Otaku USA Magazine
Holding Court with Hiroyuki Yamaga

For those readers who aren’t familiar with the man or the studio, Hiroyuki Yamaga is one of the founding members of GAINAX, the animation studio that produced such works as Royal Space Force: The Wings of Honneamise, Neon Genesis Evangelion, FLCL and Gurren Lagann. You may have heard of some of these titles. He was there from the beginning and had a hand, directly or indirectly, in many of the studio’s most well-known projects.

He rose up the GAINAX ranks early on, directing the visually and conceptually astonishing—but financially unsuccessful—Wings of Honneamise in 1987 at the age of 24. These days Yamaga works as the studio’s executive director and one of the staff members they send overseas to anime conventions. He appeared as the Guest of Honor at this year’s Fanimecon in San Jose, California.
Yamaga’s Fanime panel, titled “The History of GAINAX,” was ostensibly supposed to be just that. Granted, he seemed to be a smart enough guy to realize that a dry two-hour lecture (delivered via Japanese translator to boot) would not make for very compelling listening and utilized the first half hour or so to talk a bit about the amateurish beginnings of GAINAX, show their Daicon IV video for the eponymous 1983 Japanese science-fiction convention and a clip show of various projects on which the studio has worked. The rest of the panel time was devoted to questions from the audience.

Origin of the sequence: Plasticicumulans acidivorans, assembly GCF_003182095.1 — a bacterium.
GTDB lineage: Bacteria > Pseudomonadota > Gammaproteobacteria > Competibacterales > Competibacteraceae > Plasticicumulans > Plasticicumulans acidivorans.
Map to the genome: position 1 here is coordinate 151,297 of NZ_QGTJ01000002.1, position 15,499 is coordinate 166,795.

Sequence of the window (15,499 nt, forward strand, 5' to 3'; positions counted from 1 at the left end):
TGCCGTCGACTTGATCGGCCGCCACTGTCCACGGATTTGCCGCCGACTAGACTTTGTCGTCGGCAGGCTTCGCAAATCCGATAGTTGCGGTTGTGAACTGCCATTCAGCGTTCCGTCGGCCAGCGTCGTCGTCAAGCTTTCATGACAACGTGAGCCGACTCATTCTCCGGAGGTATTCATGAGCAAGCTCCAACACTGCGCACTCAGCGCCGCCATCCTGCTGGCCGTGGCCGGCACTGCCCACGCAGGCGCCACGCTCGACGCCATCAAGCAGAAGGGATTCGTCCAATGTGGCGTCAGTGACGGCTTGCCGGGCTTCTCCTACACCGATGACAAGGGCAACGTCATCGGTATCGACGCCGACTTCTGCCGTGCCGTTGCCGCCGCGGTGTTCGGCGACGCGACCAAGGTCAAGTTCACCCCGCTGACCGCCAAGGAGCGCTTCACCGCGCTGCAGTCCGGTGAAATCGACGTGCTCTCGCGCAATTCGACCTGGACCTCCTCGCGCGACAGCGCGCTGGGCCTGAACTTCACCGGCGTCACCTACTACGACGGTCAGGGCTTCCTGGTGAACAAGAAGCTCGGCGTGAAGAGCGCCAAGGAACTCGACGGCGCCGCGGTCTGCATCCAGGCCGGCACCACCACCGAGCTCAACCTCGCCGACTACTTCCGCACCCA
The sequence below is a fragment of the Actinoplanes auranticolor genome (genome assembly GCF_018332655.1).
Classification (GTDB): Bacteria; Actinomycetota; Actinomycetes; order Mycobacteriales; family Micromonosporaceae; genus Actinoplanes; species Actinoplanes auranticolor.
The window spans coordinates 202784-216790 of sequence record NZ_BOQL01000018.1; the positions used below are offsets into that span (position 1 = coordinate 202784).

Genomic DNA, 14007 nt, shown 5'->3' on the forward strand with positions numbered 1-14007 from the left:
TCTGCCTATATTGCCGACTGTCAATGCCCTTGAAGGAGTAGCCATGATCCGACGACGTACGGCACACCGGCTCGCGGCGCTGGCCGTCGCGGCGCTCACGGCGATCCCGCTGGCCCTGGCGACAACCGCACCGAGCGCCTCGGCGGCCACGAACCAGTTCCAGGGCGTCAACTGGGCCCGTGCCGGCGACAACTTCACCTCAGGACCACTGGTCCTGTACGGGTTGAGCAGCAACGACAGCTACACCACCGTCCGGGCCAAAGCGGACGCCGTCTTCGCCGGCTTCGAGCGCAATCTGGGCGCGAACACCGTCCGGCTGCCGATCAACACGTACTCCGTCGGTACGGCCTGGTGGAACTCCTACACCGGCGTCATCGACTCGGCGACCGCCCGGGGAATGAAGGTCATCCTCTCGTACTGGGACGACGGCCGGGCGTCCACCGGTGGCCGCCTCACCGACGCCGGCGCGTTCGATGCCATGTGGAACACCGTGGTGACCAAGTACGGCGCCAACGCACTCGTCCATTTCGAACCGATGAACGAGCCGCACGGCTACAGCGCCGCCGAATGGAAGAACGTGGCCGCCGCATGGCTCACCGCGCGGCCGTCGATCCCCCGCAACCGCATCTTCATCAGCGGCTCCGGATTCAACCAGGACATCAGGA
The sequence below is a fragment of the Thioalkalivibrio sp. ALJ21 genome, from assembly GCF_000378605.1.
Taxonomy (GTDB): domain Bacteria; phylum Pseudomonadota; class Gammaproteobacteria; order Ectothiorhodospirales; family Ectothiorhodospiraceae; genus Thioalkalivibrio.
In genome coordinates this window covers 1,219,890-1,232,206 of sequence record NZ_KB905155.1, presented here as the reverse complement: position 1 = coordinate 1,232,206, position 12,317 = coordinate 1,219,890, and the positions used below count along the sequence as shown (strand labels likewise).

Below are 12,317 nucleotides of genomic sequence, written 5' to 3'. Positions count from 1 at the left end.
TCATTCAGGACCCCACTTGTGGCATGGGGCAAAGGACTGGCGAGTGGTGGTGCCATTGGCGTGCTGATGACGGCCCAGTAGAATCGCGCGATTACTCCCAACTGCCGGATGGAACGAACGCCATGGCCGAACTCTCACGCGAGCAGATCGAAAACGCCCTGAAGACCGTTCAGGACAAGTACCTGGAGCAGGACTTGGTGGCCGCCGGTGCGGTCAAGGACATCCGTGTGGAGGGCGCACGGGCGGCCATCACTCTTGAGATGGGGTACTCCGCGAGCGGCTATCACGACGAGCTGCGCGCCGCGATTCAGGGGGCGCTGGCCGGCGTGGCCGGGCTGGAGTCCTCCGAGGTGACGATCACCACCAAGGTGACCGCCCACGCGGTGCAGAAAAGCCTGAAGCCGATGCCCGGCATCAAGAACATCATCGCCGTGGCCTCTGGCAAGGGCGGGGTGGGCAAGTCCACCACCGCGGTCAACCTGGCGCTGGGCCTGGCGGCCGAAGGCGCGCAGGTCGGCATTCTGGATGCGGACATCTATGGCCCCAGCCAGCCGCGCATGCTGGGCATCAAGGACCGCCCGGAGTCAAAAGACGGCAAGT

A few interesting tidbits were revealed in the cursory outline. For example, the studio’s original idea for its first professional project was to do a Mobile Suit Gundam OVA. When funding for a Gundam project was not forthcoming, they went and did Wings of Honneamise instead.
Yamaga described the earliest incarnation of GAINAX as a bunch of college students who got drunk together. Yamaga himself was one of the youngest in a pack consisting of a lot of guys in their 20s. The Daicon IV video was to be the group’s final project before graduating and going their separate ways. Of course, they realized that to let all that talent slip away would be a waste, and the rest is history.
That said, there is something inherently strange and anachronistic in showing something like Daicon IV at an anime convention these days. The short, which features a staggering amount of references to classic science-fiction movies and literature as well as 1970s and early 1980s anime, with all its enthusiastic spirit of invention and scruffy, amateurish charm embodies an aesthetic in anime and anime fandom that no longer exists.
The GAINAX co-founder himself seemed aware of the changes in the industry and in fandom. After showing a Hideaki Anno-directed video documenting the studio’s work history from the Daicon shorts through to later projects like Mahoromatic, his immediate comment was that the audience may have noticed that “some projects received more effort than others.”
When asked what he thinks about the relative dearth of high-concept science-fiction anime like Honneamise these days, he said that he thinks it’s simply because SF “is not very trendy anymore,” though he believes that SF stories will eventually come back into vogue.